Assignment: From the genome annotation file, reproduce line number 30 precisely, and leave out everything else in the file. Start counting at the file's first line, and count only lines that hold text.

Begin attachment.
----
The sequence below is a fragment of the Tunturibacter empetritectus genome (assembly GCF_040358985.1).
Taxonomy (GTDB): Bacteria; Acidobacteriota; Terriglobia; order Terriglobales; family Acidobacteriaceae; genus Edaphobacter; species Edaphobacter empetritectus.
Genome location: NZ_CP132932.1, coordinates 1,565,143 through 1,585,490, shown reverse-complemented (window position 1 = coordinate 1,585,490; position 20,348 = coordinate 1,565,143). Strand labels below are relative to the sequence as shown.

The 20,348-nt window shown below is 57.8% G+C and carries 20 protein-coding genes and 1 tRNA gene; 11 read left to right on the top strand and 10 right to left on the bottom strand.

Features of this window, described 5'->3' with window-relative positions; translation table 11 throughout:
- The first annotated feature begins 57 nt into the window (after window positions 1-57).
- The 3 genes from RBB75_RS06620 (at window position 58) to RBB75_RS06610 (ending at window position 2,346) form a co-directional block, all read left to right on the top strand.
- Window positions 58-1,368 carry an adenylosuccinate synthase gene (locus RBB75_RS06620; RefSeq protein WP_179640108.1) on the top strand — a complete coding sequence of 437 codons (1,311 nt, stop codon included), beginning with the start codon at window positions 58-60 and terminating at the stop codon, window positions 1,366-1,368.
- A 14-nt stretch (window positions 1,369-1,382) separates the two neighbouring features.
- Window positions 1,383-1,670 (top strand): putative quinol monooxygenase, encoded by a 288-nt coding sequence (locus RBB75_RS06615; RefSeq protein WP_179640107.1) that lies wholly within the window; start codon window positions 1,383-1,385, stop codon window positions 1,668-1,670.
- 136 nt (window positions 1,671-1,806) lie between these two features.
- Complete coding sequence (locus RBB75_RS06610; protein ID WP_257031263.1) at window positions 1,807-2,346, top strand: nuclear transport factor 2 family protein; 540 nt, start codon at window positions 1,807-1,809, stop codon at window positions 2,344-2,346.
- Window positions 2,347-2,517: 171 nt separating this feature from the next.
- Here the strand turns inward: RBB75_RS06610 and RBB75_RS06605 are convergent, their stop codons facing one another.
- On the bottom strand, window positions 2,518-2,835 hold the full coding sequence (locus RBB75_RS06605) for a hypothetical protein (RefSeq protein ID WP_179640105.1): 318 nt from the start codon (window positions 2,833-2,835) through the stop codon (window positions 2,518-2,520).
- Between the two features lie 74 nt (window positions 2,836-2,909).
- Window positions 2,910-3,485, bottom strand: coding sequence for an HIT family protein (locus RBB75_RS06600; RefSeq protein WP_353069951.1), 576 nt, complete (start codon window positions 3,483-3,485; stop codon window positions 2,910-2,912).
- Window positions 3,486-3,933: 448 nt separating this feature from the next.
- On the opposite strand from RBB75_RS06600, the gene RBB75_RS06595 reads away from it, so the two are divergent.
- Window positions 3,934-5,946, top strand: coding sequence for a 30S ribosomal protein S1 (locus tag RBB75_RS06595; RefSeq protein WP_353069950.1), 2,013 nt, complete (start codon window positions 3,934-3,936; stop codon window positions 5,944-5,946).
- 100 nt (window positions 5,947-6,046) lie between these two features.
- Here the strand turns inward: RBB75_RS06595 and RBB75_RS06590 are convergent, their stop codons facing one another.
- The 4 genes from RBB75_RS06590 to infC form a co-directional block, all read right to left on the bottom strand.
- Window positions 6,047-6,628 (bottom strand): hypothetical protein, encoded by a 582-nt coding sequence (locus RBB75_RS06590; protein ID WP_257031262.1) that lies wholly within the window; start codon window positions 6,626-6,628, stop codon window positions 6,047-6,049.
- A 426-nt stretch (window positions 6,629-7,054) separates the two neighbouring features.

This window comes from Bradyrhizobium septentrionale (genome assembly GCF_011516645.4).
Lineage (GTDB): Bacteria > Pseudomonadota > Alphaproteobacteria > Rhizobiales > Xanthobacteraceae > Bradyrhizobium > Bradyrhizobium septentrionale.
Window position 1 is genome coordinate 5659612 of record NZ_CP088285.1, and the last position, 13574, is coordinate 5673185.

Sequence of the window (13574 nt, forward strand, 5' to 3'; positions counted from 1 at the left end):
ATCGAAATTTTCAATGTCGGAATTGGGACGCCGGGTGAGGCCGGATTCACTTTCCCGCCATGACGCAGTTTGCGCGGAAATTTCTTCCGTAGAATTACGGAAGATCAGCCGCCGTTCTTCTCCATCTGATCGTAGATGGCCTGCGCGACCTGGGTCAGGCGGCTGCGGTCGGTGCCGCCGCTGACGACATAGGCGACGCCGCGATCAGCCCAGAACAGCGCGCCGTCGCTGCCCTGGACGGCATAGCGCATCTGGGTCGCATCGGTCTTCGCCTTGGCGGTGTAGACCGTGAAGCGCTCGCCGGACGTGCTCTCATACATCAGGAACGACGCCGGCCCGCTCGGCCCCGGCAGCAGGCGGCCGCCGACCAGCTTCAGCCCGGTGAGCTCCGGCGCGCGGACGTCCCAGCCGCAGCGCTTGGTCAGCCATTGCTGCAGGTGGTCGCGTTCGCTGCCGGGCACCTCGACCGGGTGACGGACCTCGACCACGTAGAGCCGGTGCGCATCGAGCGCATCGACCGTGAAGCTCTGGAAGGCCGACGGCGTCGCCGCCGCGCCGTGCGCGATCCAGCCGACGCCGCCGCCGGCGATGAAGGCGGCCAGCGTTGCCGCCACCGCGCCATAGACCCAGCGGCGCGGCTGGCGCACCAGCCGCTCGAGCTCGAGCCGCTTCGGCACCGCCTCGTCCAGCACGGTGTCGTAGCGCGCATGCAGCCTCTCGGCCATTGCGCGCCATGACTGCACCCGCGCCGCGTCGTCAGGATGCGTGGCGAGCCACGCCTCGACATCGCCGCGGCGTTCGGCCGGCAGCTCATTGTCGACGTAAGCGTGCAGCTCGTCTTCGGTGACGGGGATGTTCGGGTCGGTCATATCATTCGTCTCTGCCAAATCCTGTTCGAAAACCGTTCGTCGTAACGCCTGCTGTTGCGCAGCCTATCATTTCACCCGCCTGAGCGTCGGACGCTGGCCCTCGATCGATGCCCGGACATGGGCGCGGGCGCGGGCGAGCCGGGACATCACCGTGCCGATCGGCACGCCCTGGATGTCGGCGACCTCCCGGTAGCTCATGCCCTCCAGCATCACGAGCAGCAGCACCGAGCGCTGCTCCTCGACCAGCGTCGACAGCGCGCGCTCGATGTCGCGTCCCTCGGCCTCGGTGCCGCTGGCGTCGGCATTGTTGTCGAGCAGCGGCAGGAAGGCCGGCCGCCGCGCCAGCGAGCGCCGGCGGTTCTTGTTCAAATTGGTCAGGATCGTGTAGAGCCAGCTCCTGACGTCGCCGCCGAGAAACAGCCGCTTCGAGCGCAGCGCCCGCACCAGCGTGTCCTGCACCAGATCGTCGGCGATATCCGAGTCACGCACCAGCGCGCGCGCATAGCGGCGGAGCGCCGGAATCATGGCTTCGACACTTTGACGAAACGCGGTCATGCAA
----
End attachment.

ATCGAAATTTTCAATGTCGGAATTGGGACGCCGGGTGAGGCCGGATTCACTTTCCCGCCATGACGCAGTTTGCGCGGAAATTTCTTCCGTAGAATTACGGAAGATCAGCCGCCGTTCTTCTCCATCTGATCGTAGATGGCCTGCGCGACCTGGGTCAGGCGGCTGCGGTCGGTGCCGCCGCTGACGACATAGGCGACGCCGCGATCAGCCCAGAACAGCGCGCCGTCGCTGCCCTGGACGGCATAGCGCATCTGGGTCGCATCGGTCTTCGCCTTGGCGGTGTAGACCGTGAAGCGCTCGCCGGACGTGCTCTCATACATCAGGAACGACGCCGGCCCGCTCGGCCCCGGCAGCAGGCGGCCGCCGACCAGCTTCAGCCCGGTGAGCTCCGGCGCGCGGACGTCCCAGCCGCAGCGCTTGGTCAGCCATTGCTGCAGGTGGTCGCGTTCGCTGCCGGGCACCTCGACCGGGTGACGGACCTCGACCACGTAGAGCCGGTGCGCATCGAGCGCATCGACCGTGAAGCTCTGGAAGGCCGACGGCGTCGCCGCCGCGCCGTGCGCGATCCAGCCGACGCCGCCGCCGGCGATGAAGGCGGCCAGCGTTGCCGCCACCGCGCCATAGACCCAGCGGCGCGGCTGGCGCACCAGCCGCTCGAGCTCGAGCCGCTTCGGCACCGCCTCGTCCAGCACGGTGTCGTAGCGCGCATGCAGCCTCTCGGCCATTGCGCGCCATGACTGCACCCGCGCCGCGTCGTCAGGATGCGTGGCGAGCCACGCCTCGACATCGCCGCGGCGTTCGGCCGGCAGCTCATTGTCGACGTAAGCGTGCAGCTCGTCTTCGGTGACGGGGATGTTCGGGTCGGTCATATCATTCGTCTCTGCCAAATCCTGTTCGAAAACCGTTCGTCGTAACGCCTGCTGTTGCGCAGCCTATCATTTCACCCGCCTGAGCGTCGGACGCTGGCCCTCGATCGATGCCCGGACATGGGCGCGGGCGCGGGCGAGCCGGGACATCACCGTGCCGATCGGCACGCCCTGGATGTCGGCGACCTCCCGGTAGCTCATGCCCTCCAGCATCACGAGCAGCAGCACCGAGCGCTGCTCCTCGACCAGCGTCGACAGCGCGCGCTCGATGTCGCGTCCCTCGGCCTCGGTGCCGCTGGCGTCGGCATTGTTGTCGAGCAGCGGCAGGAAGGCCGGCCGCCGCGCCAGCGAGCGCCGGCGGTTCTTGTTCAAATTGGTCAGGATCGTGTAGAGCCAGCTCCTGACGTCGCCGCCGAGAAACAGCCGCTTCGAGCGCAGCGCCCGCACCAGCGTGTCCTGCACCAGATCGTCGGCGATATCCGAGTCACGCACCAGCGCGCGCGCATAGCGGCGGAGCGCCGGAATCATGGCTTCGACACTTTGACGAAACGCGGTCATGCAA